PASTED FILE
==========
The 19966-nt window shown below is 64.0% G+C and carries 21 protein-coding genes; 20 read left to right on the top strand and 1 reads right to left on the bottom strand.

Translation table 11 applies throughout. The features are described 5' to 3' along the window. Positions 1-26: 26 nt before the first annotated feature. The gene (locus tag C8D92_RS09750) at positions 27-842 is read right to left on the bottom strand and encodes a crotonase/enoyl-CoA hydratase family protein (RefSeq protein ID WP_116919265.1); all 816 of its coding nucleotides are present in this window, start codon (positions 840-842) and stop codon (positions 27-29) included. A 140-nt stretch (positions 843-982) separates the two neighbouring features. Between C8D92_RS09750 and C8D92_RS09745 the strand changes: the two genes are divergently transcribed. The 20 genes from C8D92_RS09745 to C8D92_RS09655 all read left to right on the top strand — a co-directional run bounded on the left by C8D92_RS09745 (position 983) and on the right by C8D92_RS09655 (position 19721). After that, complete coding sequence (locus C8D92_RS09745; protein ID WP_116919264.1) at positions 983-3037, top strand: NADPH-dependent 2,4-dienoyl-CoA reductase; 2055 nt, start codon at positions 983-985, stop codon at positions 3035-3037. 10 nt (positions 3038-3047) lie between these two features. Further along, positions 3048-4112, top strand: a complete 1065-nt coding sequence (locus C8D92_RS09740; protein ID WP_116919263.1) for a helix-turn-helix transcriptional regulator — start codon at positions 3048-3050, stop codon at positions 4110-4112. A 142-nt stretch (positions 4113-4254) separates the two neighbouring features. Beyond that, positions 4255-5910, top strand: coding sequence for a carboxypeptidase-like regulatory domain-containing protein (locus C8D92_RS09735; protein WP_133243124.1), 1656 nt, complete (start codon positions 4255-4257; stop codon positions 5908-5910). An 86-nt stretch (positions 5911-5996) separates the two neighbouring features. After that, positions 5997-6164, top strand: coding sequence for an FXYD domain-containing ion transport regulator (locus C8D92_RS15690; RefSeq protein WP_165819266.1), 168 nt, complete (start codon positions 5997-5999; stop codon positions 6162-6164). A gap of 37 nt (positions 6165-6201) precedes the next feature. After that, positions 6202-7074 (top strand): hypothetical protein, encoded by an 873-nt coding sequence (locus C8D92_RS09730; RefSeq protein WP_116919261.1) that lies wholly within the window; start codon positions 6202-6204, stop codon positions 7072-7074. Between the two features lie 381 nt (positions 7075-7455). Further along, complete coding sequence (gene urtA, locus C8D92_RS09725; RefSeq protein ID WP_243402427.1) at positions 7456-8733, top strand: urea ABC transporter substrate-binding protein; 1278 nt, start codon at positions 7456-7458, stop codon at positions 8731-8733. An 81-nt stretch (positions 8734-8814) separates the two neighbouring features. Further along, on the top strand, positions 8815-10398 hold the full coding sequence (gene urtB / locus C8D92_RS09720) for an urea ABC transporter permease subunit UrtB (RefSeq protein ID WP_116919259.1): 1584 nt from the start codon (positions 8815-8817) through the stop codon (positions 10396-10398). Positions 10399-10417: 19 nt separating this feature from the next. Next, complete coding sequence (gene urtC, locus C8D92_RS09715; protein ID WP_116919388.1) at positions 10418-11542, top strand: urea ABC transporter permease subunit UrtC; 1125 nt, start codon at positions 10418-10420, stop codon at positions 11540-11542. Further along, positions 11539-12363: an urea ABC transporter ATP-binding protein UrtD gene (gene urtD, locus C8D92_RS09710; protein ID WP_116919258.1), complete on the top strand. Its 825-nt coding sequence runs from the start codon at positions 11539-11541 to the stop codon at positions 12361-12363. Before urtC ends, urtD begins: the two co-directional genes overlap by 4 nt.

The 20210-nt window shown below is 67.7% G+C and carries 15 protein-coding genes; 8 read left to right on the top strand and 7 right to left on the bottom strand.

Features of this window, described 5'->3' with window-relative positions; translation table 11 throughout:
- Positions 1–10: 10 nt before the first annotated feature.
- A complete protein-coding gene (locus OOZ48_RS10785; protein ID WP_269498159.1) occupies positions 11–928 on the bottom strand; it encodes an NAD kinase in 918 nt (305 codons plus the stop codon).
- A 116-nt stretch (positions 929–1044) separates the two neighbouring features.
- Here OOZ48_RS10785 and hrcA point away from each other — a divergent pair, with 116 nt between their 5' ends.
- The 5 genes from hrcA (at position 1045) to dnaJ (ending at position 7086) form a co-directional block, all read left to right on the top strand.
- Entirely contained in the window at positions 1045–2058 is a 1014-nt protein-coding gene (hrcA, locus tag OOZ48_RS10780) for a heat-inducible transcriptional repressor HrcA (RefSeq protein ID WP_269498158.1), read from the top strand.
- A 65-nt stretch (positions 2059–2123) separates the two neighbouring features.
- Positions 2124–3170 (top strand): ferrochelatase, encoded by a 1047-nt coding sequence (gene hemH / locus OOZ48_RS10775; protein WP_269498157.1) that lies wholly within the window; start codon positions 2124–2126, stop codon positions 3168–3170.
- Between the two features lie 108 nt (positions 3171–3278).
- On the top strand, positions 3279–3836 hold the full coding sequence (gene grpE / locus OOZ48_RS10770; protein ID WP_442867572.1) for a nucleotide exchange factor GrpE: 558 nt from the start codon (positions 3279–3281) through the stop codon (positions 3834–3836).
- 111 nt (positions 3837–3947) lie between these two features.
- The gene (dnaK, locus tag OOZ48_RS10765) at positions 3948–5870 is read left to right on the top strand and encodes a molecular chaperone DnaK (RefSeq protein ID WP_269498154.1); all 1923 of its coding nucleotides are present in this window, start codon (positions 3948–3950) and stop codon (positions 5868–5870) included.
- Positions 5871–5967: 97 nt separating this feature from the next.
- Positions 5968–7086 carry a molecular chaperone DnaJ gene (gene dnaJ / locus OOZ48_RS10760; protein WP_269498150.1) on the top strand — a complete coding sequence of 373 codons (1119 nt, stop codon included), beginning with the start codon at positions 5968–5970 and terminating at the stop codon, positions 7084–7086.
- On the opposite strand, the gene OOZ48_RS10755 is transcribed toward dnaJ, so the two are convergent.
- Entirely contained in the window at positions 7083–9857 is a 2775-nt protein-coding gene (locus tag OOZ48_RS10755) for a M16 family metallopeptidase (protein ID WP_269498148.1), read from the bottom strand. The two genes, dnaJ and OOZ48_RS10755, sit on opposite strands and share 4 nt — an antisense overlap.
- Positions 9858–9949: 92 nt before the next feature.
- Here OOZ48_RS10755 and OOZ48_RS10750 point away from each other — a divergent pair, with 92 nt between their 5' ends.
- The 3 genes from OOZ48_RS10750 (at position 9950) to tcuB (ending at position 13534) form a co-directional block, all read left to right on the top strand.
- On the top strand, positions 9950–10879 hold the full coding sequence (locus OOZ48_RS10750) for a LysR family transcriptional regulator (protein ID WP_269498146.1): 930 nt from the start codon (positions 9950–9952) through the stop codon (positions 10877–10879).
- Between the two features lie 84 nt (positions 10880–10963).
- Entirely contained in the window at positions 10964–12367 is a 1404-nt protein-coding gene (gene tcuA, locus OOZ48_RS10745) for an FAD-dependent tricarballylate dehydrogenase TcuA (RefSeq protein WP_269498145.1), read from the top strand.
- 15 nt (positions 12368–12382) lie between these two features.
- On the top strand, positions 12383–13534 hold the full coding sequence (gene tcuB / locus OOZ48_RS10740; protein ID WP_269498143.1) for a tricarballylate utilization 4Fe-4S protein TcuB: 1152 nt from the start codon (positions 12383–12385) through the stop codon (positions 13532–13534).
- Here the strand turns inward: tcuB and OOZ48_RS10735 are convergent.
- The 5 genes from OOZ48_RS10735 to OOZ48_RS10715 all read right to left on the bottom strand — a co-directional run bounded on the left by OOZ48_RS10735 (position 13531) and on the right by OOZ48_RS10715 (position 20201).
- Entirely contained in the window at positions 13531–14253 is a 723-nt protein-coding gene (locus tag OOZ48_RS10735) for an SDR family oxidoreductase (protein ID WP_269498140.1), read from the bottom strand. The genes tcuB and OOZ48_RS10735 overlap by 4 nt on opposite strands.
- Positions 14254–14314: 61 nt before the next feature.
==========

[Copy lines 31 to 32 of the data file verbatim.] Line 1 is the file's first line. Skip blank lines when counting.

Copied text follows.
- Entirely contained in the window at positions 13531–14253 is a 723-nt protein-coding gene (locus tag OOZ48_RS10735) for an SDR family oxidoreductase (protein ID WP_269498140.1), read from the bottom strand. The genes tcuB and OOZ48_RS10735 overlap by 4 nt on opposite strands.
- Positions 14254–14314: 61 nt before the next feature.